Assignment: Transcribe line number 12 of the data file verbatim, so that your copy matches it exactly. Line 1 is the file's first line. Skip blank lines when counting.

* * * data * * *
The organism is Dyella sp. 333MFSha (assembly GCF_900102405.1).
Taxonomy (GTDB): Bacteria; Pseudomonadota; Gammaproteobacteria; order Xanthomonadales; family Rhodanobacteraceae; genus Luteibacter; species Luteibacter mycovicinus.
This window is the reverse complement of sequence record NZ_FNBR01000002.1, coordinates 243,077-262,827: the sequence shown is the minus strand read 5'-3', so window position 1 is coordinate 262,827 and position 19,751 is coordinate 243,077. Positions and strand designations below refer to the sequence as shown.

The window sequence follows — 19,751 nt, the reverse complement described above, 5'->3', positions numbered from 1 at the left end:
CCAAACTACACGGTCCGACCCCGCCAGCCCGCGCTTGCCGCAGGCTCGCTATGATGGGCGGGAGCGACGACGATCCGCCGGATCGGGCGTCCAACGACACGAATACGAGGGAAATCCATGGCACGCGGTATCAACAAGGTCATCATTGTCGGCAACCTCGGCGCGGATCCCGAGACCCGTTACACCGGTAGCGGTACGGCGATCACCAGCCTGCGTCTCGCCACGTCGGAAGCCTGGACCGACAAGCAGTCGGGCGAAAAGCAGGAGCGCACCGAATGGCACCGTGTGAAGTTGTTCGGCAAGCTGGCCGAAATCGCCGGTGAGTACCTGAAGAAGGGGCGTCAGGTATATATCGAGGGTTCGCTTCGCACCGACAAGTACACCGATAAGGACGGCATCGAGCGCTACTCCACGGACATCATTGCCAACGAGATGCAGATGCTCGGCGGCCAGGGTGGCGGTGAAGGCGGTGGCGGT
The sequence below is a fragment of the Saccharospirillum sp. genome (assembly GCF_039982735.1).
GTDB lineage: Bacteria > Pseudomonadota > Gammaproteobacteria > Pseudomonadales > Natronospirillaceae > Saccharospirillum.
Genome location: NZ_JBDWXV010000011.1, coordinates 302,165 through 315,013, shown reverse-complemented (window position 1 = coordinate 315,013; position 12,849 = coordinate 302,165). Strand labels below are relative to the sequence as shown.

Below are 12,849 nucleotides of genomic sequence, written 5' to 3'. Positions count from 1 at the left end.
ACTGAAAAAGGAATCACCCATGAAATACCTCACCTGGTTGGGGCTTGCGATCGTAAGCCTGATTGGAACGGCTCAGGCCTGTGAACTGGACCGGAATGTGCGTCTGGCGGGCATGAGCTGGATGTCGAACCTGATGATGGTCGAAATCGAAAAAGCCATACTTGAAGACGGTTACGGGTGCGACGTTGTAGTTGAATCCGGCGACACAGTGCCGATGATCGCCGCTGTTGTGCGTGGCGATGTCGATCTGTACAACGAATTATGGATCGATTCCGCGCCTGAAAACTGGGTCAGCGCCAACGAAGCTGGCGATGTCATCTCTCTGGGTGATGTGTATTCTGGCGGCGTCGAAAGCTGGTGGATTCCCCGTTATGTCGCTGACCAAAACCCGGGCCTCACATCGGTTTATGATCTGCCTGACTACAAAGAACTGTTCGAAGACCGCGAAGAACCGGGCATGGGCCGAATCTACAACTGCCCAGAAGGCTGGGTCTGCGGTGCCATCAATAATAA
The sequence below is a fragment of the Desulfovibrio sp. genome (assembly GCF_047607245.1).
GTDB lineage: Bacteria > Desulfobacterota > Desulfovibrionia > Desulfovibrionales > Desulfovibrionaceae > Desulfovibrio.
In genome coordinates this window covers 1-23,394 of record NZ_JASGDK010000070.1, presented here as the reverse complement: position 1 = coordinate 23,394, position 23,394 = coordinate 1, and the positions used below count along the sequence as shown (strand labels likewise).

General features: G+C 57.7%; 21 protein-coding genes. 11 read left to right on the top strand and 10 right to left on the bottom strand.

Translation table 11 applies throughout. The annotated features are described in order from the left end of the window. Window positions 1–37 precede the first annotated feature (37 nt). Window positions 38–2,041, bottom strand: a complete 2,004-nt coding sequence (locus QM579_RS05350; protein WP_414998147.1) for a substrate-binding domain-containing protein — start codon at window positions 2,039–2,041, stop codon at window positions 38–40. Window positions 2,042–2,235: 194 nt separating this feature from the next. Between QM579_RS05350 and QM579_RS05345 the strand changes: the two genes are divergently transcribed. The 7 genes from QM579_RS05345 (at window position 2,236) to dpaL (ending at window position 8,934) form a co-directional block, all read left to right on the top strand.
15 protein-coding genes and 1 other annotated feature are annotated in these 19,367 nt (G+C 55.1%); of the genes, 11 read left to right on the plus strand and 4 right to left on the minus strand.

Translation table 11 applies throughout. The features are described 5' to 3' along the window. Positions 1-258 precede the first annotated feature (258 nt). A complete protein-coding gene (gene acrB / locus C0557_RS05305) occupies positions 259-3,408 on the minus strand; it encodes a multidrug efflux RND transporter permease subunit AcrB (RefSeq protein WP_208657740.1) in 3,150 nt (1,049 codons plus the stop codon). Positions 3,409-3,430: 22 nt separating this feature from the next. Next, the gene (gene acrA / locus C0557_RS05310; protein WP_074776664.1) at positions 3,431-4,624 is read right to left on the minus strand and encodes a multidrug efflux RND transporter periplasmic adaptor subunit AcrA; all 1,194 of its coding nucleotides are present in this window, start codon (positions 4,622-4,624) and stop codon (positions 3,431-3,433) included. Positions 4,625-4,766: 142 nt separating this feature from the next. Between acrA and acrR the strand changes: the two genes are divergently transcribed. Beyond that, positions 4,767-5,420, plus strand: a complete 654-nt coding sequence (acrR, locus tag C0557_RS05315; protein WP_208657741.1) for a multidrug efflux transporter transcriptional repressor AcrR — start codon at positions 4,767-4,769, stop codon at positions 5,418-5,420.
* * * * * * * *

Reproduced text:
GTDB lineage: Bacteria > Desulfobacterota > Desulfovibrionia > Desulfovibrionales > Desulfovibrionaceae > Desulfovibrio.